Carl Paladino leading the fight against Buffalo food trucks caught some attention recently, but Buffalo's biggest landlord isn't the only business establishment force warning the Buffalo Common Council against allowing food trucks to operate freely in Buffalo.
A newly emerged lobbying group of "Buffalo business and restaurant owners" has warned the council that Council Member Joseph Golombek's proposed food truck regulation contradicts Buffalo zoning law in numerous ways, citing the kinds of contradictions that make new regulations vulnerable to lawsuits.
"Entrepreneurs for a Better Buffalo" suggests a "committee or advisory board" be established to go through all the zoning problems and other legal issues before any legislation is passed.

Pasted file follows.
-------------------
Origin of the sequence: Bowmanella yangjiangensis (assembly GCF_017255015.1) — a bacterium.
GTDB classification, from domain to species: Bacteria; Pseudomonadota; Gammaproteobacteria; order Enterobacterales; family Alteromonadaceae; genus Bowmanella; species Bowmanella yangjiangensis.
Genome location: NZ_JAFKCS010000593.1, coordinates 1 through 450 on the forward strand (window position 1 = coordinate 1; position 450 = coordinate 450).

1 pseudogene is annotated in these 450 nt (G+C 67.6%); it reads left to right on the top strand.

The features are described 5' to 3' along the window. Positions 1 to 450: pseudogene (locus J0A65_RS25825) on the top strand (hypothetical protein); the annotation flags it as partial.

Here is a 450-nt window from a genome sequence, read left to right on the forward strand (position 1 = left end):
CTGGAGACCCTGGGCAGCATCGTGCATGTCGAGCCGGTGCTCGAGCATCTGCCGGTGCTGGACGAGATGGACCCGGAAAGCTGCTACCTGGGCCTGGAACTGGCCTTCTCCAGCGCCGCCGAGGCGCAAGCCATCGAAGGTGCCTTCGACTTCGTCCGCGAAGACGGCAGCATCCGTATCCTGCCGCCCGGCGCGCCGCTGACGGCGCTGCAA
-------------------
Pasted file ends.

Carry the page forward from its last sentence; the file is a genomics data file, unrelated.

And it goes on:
The group's name has never been mentioned in The Buffalo News before yesterday's News story, where it was briefly mentioned. It has apparently prepared an online petition, without signatures at publication time, to gather supporters of its suggestion for a committee to be formed.
You can read its letter detailing numerous objections to proposed food truck law here. (Scroll down to second window, it starts at page two.)
Food truck supporter Alan Bedenko saw it this way: "This being Buffalo, an ad hoc, undisclosed group of “concerned” businesses has united to hire a lawyer and actively oppose the food trucks, running them out of business completely."
Bedenko has called for interested people to suggest a brief outline of fair food truck regulation, and noted that the City Council food truck law public hearing is Thursday. (10 a.m., Sept. 29, Room 1417 City Hall).
The hearing isn't to bash Paladino, Bedenko wrote, "but instead to craft reasonable, rational, and fair regulations that will allow the food trucks to operate more freely in the city (but outside the downtown core), and also protect existing brick & mortar restaurants."
taggedFood and Drink